South Downs chalkland surprises

9th March 2021


Journeys to and from Ground & Water’s main office, on the northern edge of the South Downs National Park, mean a drive through this stunning chalk landscape. To the southeast, Senior Engineer, and Chartered Geologist, Roger Foord, works from the Brighton office. With an encyclopedic knowledge of chalk, and the ecosystems it sustains, more than rock ends up in Roger’s sample bag, during travels around his local area.


The South Downs National Park is characterised by rolling chalk downland, glorious heathland, river valleys, ancient woodland and the iconic white cliffs of the Heritage Coast. A quick climb up from the Brighton seafront to the crest of the downs at Devils Dyke and then down the north facing scarp slope, to the village below, reveals several surprises.


The geology

When most people think of the South Downs, it is the classic chalk escarpment that springs to mind with the steep north facing scarp slope and the gentler south facing dip slope. Anyone who regularly walks or runs from the coast northwards, will be aware of the subtle changes in gradient as you traverse the ridges between the dry valleys. Various other features, apart from these dip slope benches, can be observed including the secondary escarpment, asymmetric dry valleys and scarp slope benches. In fact, the dip slope was described by the renowned expert of the landscape of south-east England, DKC Jones as a “multi-faceted, polygenetic, diachronous peneplain”!!

The revision of the traditional three-fold sub-division of the chalk (Upper Middle and Lower) of the South Downs into a more complex and detailed pattern, by Rory Mortimore,  revealed an apparent relationship between the lithostratigraphy and morphology. The sections produced by the British Geological Survey, even show the undulations on the dip slope and the secondary escarpment feature. So the next time you are out for a walk on the South Downs and you feel a slight change in gradient, you can think to yourself, or bore your companions with the thought, that you have just crossed a geological boundary and can start to produce your own virtual geology map of your surroundings.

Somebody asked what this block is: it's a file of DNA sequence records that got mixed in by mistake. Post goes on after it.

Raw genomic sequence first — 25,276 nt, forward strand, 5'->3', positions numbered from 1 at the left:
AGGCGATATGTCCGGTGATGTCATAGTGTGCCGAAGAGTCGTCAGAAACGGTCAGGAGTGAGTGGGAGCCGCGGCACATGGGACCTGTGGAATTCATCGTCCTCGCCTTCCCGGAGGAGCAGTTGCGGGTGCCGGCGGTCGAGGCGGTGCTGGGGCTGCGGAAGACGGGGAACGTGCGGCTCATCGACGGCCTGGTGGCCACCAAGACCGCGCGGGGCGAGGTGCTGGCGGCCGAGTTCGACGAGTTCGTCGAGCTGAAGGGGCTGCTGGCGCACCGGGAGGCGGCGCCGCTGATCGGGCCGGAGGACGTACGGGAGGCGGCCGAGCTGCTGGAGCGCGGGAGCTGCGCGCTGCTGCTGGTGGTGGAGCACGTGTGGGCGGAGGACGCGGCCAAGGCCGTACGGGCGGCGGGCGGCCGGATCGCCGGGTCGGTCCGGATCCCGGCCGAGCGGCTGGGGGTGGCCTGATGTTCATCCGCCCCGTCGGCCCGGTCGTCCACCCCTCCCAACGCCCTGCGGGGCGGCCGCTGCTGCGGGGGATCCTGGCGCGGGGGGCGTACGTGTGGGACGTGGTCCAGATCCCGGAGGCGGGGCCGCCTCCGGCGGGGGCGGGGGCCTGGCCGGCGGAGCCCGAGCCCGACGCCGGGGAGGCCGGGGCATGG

Flora & fungi

Many of the paths and tracks are lined by Elder trees and bushes, which produce delicate, fragrant white flowers in summer that can be used to make elderflower cordial or liqueur. More recently, these Elder trees have been the source of something more strange looking.  Since the end of wild mushroom season, which finally ended in November last year, these bushes have been sprouting Wood Ear Mushrooms (Auricularia auricula-judae). Although it is possible to find them all year round, they peak in January and February, when they are at their most hydrated and plumpest. Although they have very little flavour they are commonly used in Asian cooking, particularly soups. You have probably seen them in Chinese supermarkets in their dried form.

Once at the top of the South Downs, there are far reaching views to the south and out to sea or to the north and across the Weald to the North Downs. There are also the remains of a Victorian fun fair.

Wild ingredients

A decent way down the face of the scarp slope at Fulking Hill, reveals a spring emanating from the base of the chalk outcrop. Springs in these shaded locations are often surrounded by areas of damp deciduous woodland and are the ideal location for something more flavoursome. March is the time to be looking for and picking wild garlic, also known as ransoms (allium ursinum). Wild garlic has long, broadly lanceolate, green leaves with a single main vein; although when young the leaves are narrower. It also has globe shaped groups of tiny white flowers on the end of the stem. The leaves and flowers/buds are both edible with a hot, garlic taste. They can be eaten raw or cooked and used in salads, soups and pesto (instead of basil). Care should be taken to avoid picking the similar looking snowdrops.

Towards the end of March, another edible plant Garlic Mustard (Alliara petiolata) can be found all over the South Downs National Park. Garlic mustard is biennial and in its first year’s growth, the leaves grow in a small, ground level rosette with broad heart shaped leaves. In its second year, a spike grows from the rosette and the leaves are more arrowhead shaped with serrated edges. Groups of tiny, white, four petalled flowers grow from the top of the flower spike. It has a mild garlic smell when crushed and tastes mildly garlicy, with a hint of mustard. It can be used in salads.

Off to the pub

The message is, when visiting chalk downland, do not walk around staring at your mobile, or drive around with your attention fixed on the sat nav. Take notice of what surrounds you. You never know what you will find. Anyway, I am off to get some exercise climbing  Fulking Hill, followed by a visit to Fulking’s excellent Shephard and Dog Public House. Fulking Hill..? I forgot, this is March 2021. It will have to be Brighton seafront again and a takeaway tea!

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